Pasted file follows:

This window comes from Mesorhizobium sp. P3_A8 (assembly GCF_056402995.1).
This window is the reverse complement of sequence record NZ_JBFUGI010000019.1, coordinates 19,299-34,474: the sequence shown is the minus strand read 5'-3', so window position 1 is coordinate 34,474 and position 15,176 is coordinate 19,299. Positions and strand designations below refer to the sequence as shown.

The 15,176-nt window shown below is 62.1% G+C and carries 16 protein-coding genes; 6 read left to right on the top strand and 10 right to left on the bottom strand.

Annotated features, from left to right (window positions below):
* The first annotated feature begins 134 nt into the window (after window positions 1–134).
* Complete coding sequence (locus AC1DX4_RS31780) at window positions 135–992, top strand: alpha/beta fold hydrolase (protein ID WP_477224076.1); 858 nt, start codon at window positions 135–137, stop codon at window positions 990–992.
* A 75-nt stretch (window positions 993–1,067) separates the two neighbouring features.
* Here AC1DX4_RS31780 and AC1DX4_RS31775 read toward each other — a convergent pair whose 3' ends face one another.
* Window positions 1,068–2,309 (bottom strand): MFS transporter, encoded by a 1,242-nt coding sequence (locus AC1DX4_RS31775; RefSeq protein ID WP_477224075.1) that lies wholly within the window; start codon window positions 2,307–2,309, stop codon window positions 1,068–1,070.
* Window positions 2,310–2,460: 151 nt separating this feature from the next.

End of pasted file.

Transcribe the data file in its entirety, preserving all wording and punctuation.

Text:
This window comes from Mesorhizobium sp. P3_A8 (assembly GCF_056402995.1).
This window is the reverse complement of sequence record NZ_JBFUGI010000019.1, coordinates 19,299-34,474: the sequence shown is the minus strand read 5'-3', so window position 1 is coordinate 34,474 and position 15,176 is coordinate 19,299. Positions and strand designations below refer to the sequence as shown.

The 15,176-nt window shown below is 62.1% G+C and carries 16 protein-coding genes; 6 read left to right on the top strand and 10 right to left on the bottom strand.

Annotated features, from left to right (window positions below):
* The first annotated feature begins 134 nt into the window (after window positions 1–134).
* Complete coding sequence (locus AC1DX4_RS31780) at window positions 135–992, top strand: alpha/beta fold hydrolase (protein ID WP_477224076.1); 858 nt, start codon at window positions 135–137, stop codon at window positions 990–992.
* A 75-nt stretch (window positions 993–1,067) separates the two neighbouring features.
* Here AC1DX4_RS31780 and AC1DX4_RS31775 read toward each other — a convergent pair whose 3' ends face one another.
* Window positions 1,068–2,309 (bottom strand): MFS transporter, encoded by a 1,242-nt coding sequence (locus AC1DX4_RS31775; RefSeq protein ID WP_477224075.1) that lies wholly within the window; start codon window positions 2,307–2,309, stop codon window positions 1,068–1,070.
* Window positions 2,310–2,460: 151 nt separating this feature from the next.